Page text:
3.2 The SQL Page

The SQL page enables you to enter and execute SQL and PL/SQL statements, and create database objects.

To navigate to the SQL page, do either of the following:

  • In the Database Actions page, click SQL.

  • Click Selectorselector iconto display the left navigation pane. Expand the Development menu and select SQL.

You can use SQL and PL/SQL statements in the worksheet to create a table, insert data, create and edit a trigger, select data from a table, and save that data to a file. Some other features are syntax highlighting and error detection.

The SQL page consists of the left pane for navigating worksheets and objects, the editor for executing SQL statements, and the output pane for viewing the results. These panes are described in the following sections:

3.2.1 Navigating Objects and Worksheets

The Navigator tab in the left pane displays the saved objects for the selected schema.

The following figure shows the various elements in the left pane.

  • Schema and Object Type selector: Use the drop-down lists to select the schema and filter the results by object type.

  • Worksheets tab: Displays the worksheets that are saved in the browser. You can open or delete an existing worksheet by using the context (right-click) menu.

    Note:

    The worksheets created are dependent on the browser used (Internet Explorer, Mozilla Firefox, or Google Chrome) for the session at the time of saving the worksheet, and they will not be accessible from any other browser.
  • Search: Searches the contents of a saved worksheet or search for objects in the Navigator tab by name. The search functionality is not case-sensitive, retrieves all matching entries, and does not require the use of wildcard characters.

  • Context menu: Options in the context menu are:

    • Open to browse properties and data relevant to the object type (tables and views).

      The Data pane displays the data in a table, view, or materialized view in a read-only format. You can filter data using the Filter icon. Right-click to access the context menu to count rows, export or copy to clipboard.

    • Edit edits the properties of an existing object.

    • Add creates an object based on the object type selected.

    • Use as Template creates an object by using the properties of an existing object as the template.

    • REST

    • Data Loading loads data from local files into a table.

    • Quick DDL generates Data Definition Language statements for the object.

  • Refresh Refresh icon: Refreshes the objects or worksheets listed in the left pane.

  • Object submenu Object submenu icon: Opens the Create Object dialog to create a new object based on the type selected in the drop-down list.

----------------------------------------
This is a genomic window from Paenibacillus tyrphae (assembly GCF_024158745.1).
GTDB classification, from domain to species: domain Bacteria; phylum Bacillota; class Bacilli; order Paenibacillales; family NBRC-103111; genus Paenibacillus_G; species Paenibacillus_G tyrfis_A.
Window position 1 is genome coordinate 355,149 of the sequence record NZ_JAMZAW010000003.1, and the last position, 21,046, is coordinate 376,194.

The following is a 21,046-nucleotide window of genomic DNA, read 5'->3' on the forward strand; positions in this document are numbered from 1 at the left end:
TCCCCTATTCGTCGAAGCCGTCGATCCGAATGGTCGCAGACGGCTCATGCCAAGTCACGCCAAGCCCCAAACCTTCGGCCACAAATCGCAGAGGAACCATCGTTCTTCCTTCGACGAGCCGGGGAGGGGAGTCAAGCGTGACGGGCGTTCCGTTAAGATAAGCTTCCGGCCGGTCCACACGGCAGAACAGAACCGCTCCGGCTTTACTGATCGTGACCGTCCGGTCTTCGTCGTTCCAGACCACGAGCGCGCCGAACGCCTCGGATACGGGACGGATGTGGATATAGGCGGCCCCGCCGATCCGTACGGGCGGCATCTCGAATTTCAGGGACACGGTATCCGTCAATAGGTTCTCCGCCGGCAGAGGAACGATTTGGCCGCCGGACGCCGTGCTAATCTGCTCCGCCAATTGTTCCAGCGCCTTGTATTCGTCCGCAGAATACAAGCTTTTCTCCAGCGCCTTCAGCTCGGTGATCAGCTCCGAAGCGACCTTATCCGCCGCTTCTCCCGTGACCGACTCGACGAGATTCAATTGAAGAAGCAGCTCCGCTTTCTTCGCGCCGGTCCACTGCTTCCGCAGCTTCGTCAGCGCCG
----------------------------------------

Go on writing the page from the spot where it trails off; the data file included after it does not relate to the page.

• Help Help icon: Provides contextual help documentation.

You can drag objects from the left pane and drop them into the worksheet editor in the right pane.

  • If you drag and drop a table or view, you are prompted to select one of the following SQL statements: Insert, Update, Select, or Delete. For example, if you choose Select, a Select statement is constructed with all columns in the table or view. You can then edit the statement, for example, modifying the column list or adding a WHERE clause.

    If you choose Object Name, the name of the object prefixed by the schema name is added to the worksheet.

  • If you drag and drop a function or procedure, you can choose to insert the name or the PL/SQL code of the function or procedure in the worksheet. If you select the PL/SQL code, you can enter the parameters before inserting the code into the worksheet.

3.2.2 Executing SQL Statements in the SQL Editor

The SQL editor enables you to enter SQL statements that you intend to execute.

You can use SQL and PL/SQL statements to specify actions such as creating a table, inserting data, selecting data or deleting data from a table. For multiple statements, each non-PL/SQL statement must be terminated with either a semicolon or (on a new line) a slash (/), and each PL/SQL statement must be terminated with a slash (/) on a new line. SQL keywords are automatically highlighted.

For SQL*Plus and SQLcl statements supported in the worksheet, see Supported SQL*Plus and SQLcl Commands.

Use the Consumer Group drop-down list to select the consumer group to run your SQL or PL/SQL code. This feature is available only if you have the ALTER SESSION privilege to change the consumer group. The values in the drop-down list map to the database services available when connecting to the database.